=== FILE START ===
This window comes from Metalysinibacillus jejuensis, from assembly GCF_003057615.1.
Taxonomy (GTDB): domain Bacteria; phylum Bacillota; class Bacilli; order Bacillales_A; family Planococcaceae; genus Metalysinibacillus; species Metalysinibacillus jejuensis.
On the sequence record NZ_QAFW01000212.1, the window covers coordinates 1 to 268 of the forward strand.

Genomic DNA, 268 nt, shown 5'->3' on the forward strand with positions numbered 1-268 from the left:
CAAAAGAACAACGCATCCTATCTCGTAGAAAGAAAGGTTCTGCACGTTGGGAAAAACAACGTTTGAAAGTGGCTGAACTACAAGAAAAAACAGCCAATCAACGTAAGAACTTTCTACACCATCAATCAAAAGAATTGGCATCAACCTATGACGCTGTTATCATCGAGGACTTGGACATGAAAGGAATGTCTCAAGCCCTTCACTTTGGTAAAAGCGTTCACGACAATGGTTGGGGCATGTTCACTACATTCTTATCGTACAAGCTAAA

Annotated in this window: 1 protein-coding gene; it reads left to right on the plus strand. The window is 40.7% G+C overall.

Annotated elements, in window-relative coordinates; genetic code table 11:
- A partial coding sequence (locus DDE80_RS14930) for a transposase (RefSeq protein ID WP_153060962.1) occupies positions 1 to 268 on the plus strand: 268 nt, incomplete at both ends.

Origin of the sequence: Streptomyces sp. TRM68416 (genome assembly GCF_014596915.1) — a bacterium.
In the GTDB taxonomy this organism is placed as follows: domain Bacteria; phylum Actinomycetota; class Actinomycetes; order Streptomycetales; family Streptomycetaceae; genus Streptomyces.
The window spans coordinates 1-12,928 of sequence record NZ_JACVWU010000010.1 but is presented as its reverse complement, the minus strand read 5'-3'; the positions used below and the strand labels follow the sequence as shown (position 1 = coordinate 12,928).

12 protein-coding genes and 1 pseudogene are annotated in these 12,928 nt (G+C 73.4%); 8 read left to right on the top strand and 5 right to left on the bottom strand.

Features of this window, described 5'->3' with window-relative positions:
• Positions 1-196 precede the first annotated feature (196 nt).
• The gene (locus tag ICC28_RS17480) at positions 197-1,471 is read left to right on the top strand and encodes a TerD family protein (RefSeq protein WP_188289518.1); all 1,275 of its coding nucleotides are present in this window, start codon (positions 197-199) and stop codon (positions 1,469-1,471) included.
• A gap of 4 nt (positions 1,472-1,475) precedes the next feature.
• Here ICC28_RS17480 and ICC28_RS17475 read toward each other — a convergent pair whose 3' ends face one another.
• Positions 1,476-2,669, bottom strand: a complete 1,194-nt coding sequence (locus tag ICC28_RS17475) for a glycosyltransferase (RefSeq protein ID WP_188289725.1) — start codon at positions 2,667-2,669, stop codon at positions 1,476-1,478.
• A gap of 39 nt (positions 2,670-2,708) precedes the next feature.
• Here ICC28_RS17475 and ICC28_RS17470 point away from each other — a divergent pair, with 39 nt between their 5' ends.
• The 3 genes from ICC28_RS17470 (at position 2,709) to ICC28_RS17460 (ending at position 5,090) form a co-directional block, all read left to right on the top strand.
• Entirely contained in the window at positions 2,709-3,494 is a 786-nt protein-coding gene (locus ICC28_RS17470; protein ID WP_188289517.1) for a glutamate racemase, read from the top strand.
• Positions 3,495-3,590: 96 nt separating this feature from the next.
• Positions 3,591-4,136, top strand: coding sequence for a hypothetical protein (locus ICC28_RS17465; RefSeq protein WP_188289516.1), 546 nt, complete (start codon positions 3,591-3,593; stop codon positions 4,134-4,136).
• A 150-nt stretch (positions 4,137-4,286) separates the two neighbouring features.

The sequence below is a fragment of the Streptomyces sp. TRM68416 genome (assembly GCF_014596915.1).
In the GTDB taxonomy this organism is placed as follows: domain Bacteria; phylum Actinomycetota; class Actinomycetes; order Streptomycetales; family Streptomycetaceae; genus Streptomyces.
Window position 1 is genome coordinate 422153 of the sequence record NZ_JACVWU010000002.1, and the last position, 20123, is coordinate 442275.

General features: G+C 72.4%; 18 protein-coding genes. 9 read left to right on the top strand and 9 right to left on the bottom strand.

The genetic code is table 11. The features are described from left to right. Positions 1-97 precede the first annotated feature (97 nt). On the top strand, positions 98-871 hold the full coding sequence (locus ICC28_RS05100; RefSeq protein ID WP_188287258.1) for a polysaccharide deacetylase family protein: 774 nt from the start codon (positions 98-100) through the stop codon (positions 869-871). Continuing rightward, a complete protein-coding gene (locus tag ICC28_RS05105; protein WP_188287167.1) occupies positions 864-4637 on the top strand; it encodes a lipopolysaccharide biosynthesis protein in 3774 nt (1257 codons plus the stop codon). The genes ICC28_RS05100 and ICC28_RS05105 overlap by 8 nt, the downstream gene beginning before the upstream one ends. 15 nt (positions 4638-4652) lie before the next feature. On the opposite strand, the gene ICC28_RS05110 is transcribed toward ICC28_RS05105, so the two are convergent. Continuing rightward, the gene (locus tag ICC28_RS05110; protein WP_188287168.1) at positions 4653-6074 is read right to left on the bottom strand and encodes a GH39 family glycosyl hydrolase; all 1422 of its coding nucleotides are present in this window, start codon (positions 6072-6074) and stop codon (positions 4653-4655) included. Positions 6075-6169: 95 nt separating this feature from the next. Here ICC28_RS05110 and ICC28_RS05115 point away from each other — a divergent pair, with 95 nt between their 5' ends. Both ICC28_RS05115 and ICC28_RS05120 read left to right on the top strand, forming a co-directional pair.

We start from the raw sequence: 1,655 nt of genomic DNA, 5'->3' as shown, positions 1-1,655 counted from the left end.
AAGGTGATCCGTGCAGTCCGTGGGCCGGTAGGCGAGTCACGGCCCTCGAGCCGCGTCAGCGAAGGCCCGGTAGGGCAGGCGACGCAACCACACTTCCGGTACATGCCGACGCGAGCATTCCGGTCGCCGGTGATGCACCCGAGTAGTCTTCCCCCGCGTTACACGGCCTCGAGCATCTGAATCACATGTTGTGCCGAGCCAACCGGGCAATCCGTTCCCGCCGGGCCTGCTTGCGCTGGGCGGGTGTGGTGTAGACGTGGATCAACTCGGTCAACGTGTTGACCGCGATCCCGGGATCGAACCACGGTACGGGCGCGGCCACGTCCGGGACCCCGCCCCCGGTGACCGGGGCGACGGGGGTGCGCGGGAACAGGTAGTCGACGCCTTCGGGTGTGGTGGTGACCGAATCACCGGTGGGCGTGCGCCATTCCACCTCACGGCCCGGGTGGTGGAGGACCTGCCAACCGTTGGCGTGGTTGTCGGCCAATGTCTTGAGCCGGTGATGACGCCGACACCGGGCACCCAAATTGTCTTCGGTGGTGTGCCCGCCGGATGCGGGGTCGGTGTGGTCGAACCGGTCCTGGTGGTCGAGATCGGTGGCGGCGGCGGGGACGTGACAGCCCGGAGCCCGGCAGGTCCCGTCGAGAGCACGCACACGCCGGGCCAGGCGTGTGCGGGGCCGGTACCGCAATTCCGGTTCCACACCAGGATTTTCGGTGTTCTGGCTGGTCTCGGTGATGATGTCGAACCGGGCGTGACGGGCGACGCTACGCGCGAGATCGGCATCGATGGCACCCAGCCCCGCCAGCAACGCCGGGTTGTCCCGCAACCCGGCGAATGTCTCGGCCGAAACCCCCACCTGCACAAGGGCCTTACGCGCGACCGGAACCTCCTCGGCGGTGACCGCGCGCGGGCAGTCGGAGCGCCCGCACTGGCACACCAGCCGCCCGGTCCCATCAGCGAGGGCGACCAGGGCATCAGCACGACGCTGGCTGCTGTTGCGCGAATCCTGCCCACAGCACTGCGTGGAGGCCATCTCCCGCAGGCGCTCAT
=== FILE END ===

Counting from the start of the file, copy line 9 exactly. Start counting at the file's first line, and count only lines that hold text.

Origin of the sequence: Streptomyces sp. TRM68416 (genome assembly GCF_014596915.1) — a bacterium.